Press Release No:2010/069/EAP Washington DC – 17 September 2009 --As Timor-Leste celebrates 10 years of independence, the World Bank’s Board has approved a new strategy of support to the country that focuses on sustaining economic growth and building employment opportunities, especially for youth.
The overall objective of the 18-month strategy, which was developed through a broad process of consultation with government, civil society and other stakeholders, is to support the Government of Timor-Leste to convert its oil wealth into policies and programs that preserve stability while laying the foundations for sustained growth in non-oil sectors.
It targets four key areas of support to Government to achieve this: formulating a new national development strategy; building capacity to implement the new strategy; putting in place short-term social and economic stabilization activities; and securing long-term economic growth. This includes a multi-year public employment program; health and education support aimed at increasing public service delivery; further support for the management of petroleum revenues and programs to enhance private sector activity.
“Timor-Leste has achieved solid economic growth over the last two years,” said World Bank Vice President Jim Adams. “This is no small achievement in difficult times - nationally and globally. Through the dedicated efforts of all sectors of Timorese society, social stability has been restored and an environment of economic growth is being fostered. Government spending has increased markedly and this is bringing benefits to poor people across the country.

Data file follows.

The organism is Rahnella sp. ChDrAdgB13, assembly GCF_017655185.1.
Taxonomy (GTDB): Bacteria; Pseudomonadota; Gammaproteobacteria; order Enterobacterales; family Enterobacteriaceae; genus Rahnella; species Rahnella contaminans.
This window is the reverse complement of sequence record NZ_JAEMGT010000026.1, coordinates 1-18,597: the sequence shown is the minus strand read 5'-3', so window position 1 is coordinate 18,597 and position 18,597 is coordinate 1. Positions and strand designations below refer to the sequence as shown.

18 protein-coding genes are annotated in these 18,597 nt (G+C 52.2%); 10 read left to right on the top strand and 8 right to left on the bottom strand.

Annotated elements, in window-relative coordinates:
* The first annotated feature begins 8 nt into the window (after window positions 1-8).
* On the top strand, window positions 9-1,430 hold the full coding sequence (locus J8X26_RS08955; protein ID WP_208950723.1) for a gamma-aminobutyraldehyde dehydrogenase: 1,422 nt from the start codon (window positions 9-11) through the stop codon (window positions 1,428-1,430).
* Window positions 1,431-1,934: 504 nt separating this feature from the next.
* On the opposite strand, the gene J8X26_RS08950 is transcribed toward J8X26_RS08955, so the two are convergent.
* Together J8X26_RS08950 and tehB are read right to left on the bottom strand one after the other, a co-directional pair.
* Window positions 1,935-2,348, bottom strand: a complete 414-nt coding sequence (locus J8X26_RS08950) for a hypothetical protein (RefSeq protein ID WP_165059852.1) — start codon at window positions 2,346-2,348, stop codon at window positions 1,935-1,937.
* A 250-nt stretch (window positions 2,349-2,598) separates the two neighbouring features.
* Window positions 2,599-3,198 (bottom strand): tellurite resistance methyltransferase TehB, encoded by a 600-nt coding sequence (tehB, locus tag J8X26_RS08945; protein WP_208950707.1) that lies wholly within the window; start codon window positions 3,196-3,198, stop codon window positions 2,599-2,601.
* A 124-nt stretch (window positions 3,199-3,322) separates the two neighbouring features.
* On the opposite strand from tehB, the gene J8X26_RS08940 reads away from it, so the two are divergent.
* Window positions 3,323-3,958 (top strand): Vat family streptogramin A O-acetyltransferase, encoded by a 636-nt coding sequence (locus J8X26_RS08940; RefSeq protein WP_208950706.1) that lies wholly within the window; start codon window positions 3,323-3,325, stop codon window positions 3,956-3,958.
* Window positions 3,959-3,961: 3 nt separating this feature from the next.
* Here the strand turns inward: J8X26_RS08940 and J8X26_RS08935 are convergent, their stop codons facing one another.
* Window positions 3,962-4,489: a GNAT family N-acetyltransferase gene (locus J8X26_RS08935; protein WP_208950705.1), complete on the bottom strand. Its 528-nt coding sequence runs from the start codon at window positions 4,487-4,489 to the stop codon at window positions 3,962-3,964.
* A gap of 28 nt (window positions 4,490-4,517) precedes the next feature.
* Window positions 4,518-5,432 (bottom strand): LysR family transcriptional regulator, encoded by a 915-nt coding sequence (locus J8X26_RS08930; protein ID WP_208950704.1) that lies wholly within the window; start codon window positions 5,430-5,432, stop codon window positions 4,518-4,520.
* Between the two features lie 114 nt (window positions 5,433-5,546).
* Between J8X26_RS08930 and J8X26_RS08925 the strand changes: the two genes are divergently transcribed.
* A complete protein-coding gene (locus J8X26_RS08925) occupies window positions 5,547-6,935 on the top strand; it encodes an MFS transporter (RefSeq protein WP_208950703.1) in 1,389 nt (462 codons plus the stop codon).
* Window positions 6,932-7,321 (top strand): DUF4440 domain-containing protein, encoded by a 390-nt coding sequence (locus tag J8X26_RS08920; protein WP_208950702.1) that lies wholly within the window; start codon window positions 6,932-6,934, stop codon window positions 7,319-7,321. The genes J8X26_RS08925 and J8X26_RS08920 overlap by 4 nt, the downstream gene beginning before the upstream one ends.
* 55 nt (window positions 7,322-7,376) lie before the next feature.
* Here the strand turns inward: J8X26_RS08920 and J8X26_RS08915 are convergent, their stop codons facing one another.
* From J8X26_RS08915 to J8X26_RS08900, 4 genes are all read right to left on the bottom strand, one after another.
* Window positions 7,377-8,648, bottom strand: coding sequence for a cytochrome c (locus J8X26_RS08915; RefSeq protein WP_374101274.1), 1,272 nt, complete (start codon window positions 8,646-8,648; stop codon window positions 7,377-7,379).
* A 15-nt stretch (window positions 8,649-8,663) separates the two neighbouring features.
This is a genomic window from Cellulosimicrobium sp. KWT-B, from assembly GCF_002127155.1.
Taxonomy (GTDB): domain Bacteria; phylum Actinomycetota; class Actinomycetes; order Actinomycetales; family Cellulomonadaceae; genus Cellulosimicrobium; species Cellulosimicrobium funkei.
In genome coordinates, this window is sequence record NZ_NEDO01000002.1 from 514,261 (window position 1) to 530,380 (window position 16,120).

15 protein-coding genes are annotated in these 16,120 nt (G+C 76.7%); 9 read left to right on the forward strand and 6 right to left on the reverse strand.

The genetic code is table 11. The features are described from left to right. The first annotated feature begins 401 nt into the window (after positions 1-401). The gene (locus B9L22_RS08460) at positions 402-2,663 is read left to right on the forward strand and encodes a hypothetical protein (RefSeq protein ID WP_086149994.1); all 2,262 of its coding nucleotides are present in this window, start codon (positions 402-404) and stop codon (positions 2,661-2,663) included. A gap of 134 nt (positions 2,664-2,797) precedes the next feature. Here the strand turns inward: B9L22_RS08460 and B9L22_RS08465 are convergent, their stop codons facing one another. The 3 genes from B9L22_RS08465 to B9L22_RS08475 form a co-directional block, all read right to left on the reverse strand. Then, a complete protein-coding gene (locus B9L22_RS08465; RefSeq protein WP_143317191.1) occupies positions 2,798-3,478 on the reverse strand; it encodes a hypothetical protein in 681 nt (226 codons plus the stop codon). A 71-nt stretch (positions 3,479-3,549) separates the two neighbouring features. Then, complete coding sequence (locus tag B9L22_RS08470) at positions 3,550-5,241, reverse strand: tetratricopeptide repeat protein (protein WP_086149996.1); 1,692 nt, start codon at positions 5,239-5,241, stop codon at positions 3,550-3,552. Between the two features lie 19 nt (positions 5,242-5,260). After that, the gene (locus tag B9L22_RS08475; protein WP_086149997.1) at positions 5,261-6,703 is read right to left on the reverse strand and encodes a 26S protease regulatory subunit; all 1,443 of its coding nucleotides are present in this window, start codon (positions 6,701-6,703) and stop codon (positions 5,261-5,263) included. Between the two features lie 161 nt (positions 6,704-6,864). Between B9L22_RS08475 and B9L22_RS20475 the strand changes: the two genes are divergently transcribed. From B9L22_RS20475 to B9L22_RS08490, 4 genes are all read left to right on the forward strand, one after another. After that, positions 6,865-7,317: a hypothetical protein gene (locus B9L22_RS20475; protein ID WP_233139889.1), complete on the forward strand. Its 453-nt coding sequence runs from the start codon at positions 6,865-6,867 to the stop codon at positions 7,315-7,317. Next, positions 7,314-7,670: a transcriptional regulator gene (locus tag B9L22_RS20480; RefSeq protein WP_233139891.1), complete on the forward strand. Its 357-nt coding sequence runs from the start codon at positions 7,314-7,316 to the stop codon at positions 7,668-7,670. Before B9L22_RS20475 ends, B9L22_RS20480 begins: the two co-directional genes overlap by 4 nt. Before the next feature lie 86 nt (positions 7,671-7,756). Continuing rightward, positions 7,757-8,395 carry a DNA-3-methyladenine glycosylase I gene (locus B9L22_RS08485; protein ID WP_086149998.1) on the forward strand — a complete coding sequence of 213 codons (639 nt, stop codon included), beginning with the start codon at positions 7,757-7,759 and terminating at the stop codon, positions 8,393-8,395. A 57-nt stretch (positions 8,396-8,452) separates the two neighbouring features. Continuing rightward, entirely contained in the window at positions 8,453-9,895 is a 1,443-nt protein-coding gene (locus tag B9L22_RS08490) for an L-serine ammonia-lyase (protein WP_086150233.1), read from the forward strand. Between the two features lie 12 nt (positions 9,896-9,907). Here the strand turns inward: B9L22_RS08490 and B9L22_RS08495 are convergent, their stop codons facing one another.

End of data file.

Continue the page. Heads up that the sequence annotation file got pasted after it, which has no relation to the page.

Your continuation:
“There is of course a long path ahead but with the dedication of the people of Timor-Leste being applied to address the challenges, we see a bright future.”
With three quarters of the population engaged in subsistence farming and the majority of the population aged under 24, the Bank’s “Interim Strategy Note” puts particular emphasis on helping the country improve agricultural productivity and tackling youth unemployment and alienation.
It highlights the need to bring short and long-term approaches together in a disciplined and accountable development process “that addresses the roots of conflict and prevents a further relapse of the kind experienced in 2006”.
Mr Adams noted that Timor-Leste had implemented its national recovery strategy even in the face of assassination attempts on the President and Prime Minister in 2008. As a result:
· Thousands of internally displaced people have been resettled using Government-provided funds to reconstruct housing and rebuild livelihoods
· Hundreds of schools have continued to be built, rehabilitated or expanded allowing for tens of thousands more children to attend school
· Job creation programs are beginning to bring about much-needed local income generation, especially in poorer rural areas
· A pension scheme for veterans has been put in place as well as pensions for the elderly and disabled
· Non-oil GDP growth reached an impressive 12.8 percent in 2008
· Budget execution accelerated from US$65 million in 2005 to US$551 million in 2008, reflecting stronger financial management and strategic planning systems in the Ministry of Finance and other agencies.
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